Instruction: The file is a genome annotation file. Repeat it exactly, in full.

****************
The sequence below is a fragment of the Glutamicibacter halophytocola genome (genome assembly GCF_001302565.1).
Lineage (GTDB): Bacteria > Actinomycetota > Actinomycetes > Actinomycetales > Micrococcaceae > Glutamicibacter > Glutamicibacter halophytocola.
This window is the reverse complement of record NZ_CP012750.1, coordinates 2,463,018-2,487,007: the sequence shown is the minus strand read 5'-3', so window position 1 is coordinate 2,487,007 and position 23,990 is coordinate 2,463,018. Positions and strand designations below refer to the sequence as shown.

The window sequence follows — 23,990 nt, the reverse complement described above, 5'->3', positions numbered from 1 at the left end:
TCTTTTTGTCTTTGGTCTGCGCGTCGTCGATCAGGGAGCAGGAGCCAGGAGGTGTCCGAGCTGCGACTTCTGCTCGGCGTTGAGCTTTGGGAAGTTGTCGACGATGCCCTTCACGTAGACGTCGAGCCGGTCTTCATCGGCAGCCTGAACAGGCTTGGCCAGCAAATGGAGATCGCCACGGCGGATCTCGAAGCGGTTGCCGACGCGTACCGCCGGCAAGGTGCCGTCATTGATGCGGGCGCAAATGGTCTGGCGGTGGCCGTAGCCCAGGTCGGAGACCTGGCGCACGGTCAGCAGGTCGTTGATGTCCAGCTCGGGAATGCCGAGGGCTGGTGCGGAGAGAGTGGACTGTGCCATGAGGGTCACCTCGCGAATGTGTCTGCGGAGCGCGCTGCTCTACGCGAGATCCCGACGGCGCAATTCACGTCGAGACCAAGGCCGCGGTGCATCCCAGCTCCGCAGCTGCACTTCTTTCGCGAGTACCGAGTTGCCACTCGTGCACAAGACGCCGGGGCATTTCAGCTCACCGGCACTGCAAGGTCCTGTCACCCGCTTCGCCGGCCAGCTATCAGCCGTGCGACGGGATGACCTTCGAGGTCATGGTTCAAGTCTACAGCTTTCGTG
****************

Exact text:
The sequence below is a fragment of the Glutamicibacter halophytocola genome (genome assembly GCF_001302565.1).
Lineage (GTDB): Bacteria > Actinomycetota > Actinomycetes > Actinomycetales > Micrococcaceae > Glutamicibacter > Glutamicibacter halophytocola.
This window is the reverse complement of record NZ_CP012750.1, coordinates 2,463,018-2,487,007: the sequence shown is the minus strand read 5'-3', so window position 1 is coordinate 2,487,007 and position 23,990 is coordinate 2,463,018. Positions and strand designations below refer to the sequence as shown.

The window sequence follows — 23,990 nt, the reverse complement described above, 5'->3', positions numbered from 1 at the left end:
TCTTTTTGTCTTTGGTCTGCGCGTCGTCGATCAGGGAGCAGGAGCCAGGAGGTGTCCGAGCTGCGACTTCTGCTCGGCGTTGAGCTTTGGGAAGTTGTCGACGATGCCCTTCACGTAGACGTCGAGCCGGTCTTCATCGGCAGCCTGAACAGGCTTGGCCAGCAAATGGAGATCGCCACGGCGGATCTCGAAGCGGTTGCCGACGCGTACCGCCGGCAAGGTGCCGTCATTGATGCGGGCGCAAATGGTCTGGCGGTGGCCGTAGCCCAGGTCGGAGACCTGGCGCACGGTCAGCAGGTCGTTGATGTCCAGCTCGGGAATGCCGAGGGCTGGTGCGGAGAGAGTGGACTGTGCCATGAGGGTCACCTCGCGAATGTGTCTGCGGAGCGCGCTGCTCTACGCGAGATCCCGACGGCGCAATTCACGTCGAGACCAAGGCCGCGGTGCATCCCAGCTCCGCAGCTGCACTTCTTTCGCGAGTACCGAGTTGCCACTCGTGCACAAGACGCCGGGGCATTTCAGCTCACCGGCACTGCAAGGTCCTGTCACCCGCTTCGCCGGCCAGCTATCAGCCGTGCGACGGGATGACCTTCGAGGTCATGGTTCAAGTCTACAGCTTTCGTG